Leaving A Legacy Like Joe Hardesty

The legacy left by Joe Hardesty was in how he lived his life every day.

Two weeks after his untimely death, all I have to add to the many comments about what a fine human being he was, is that yes, he truly was a fine human being.

“They came no better than him,” said Cordelia Hardin, JCPS’s Chief Financial Officer, when she heard of his death. That’s right.

We could do no better than to leave such a legacy as Joe did, with so many having been touched by his sincerity, his intellect, and his humor.

Joe had no warning to get right with his fellow man, but he was already right with his fellow man. Because that’s how he lived.

He was a superintendent’s dream board member. Joe generally supported the superintendent, deferring to their expertise, and offering support even when there was public criticism.

There were no high-pitched, attention-getting speeches from Joe taking credit or leveling criticism.

You knew where he stood; he didn’t need to remind you every meeting.

He was respectful of staff, knowing that taking up their time was neither productive, nor his job.

His calmness didn’t mean he didn’t care. His level-headedness and discernment characterized his leadership. That’s the lesson here. These days public officials seem to need to ravage their opposition, and rile people into a frenzy. That doesn’t work; it just makes you look self-important.

Joe wasn’t self-important, he was self effacing.

He didn’t like long meetings, but he would sit and listen as long as others wanted to talk.

After watching school board meetings on TV for eight years and observing Joe as chair, my husband commented that Joe was the kind of leader who was almost invisible, because his style was to allow the board to work and to shine.

When things got tough, he remained solid and a steady. And when he did take a strong stand, people listened and he usually got his way because he made a good case.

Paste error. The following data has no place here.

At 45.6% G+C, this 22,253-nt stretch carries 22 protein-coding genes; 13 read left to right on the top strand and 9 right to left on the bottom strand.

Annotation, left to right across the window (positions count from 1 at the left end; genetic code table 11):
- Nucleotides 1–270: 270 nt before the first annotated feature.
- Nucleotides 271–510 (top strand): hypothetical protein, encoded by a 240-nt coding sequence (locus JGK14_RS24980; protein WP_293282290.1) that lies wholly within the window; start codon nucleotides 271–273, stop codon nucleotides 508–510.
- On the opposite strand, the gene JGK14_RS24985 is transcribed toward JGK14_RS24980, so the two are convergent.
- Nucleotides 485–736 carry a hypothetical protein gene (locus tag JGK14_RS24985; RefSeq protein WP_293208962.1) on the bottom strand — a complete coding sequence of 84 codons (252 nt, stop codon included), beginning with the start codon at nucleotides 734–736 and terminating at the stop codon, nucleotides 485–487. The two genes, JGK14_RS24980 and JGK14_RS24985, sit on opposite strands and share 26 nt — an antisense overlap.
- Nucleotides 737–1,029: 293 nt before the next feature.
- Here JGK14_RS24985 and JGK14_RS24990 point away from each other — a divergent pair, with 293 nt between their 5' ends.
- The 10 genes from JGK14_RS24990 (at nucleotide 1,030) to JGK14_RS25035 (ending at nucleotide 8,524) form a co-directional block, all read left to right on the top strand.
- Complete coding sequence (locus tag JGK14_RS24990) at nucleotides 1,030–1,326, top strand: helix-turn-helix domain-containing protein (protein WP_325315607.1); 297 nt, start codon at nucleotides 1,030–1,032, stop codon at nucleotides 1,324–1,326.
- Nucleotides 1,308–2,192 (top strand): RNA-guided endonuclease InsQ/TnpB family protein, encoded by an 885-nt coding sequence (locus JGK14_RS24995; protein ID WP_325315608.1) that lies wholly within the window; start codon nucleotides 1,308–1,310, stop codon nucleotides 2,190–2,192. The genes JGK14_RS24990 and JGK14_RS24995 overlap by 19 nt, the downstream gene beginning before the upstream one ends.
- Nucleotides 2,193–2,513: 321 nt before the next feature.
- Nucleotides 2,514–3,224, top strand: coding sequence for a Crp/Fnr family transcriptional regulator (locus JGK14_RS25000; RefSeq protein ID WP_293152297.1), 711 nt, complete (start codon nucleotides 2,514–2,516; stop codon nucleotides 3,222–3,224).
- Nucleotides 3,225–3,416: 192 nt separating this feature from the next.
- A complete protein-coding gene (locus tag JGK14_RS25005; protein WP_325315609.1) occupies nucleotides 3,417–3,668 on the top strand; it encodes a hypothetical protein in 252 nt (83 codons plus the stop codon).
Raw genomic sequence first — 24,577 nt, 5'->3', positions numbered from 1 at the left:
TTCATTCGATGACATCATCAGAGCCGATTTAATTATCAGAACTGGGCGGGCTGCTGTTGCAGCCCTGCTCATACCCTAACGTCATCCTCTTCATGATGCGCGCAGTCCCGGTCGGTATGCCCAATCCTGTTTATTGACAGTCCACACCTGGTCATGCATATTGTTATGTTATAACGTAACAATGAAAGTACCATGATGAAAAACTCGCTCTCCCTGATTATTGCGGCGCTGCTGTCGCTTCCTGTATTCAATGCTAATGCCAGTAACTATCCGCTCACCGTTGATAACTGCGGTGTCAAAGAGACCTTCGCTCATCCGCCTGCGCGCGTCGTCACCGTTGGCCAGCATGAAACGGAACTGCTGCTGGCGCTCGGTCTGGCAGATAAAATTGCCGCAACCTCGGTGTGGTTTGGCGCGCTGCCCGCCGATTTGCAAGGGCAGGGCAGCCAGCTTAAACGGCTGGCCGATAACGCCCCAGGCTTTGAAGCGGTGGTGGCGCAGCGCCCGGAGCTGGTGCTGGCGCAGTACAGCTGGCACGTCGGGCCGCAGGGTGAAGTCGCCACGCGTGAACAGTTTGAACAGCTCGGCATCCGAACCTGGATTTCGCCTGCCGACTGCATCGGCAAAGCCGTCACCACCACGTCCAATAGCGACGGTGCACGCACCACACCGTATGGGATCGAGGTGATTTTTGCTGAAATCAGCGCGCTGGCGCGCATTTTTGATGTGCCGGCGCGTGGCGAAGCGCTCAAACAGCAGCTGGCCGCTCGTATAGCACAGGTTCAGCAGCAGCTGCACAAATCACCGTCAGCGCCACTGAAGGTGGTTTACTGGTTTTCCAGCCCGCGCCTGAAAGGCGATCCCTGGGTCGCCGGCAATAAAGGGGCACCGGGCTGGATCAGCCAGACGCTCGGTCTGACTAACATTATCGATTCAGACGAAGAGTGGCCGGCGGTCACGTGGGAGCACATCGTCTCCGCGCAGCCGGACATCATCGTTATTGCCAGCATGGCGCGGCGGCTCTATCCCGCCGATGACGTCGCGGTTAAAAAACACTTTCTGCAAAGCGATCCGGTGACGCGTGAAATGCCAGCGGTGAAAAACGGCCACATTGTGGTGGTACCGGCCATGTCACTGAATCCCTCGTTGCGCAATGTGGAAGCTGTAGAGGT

Of course, he was super smart: a West Point graduate, degrees in engineering and law, and a valued partner in a major law firm. He always offered solid advice on complex issues that staff or board members would take to him.

When I had a tough, odd campaign in 2010, he helped in big ways behind the scenes. Having Joe as a calm, reasonable, smart person to talk to was invaluable.

He helped me when I became the board chair. He took me to lunch and walked me through an agenda showing me how he highlighted sections to not miss anything.

Joe made me laugh a lot. Without being mean, Joe and I could find something humorous during meetings. It helped lighten the tension sometimes.

It matters having someone like Joe in public life. And it matters a lot to have someone like Joe as a friend.

Boy, I will miss Joe. But, like a friend said at his funeral, we should all try to be more like him.

His example, and the fact that tomorrow isn’t guaranteed, should be on our minds as we are building our legacy anew every day we live.

Joe Hardesty served on the Jefferson County Board of Education from 1990-2012. I got to serve with him from 2006-2012.





About Debbie Wesslund

I served on the Jefferson County Board of Education, Louisville, KY, from 2007-2014 and continue to be an advocate for public schools. There’s a high-level dialogue about public education that swings from positive to negative, with many who seek the spotlight voicing an inaccurate picture of our public schools. Words matter. They get lodged in our public perceptions, creating a narrative that doesn’t reflect the real story. There’s so much more to public education, and much worth applauding in Kentucky and across the country. The stakes are high: public education is the most serious public business we are about as a community, a state and a nation. We must continually renew our resolve to support public education. There’s always more promise in building something up, than in tearing it down.
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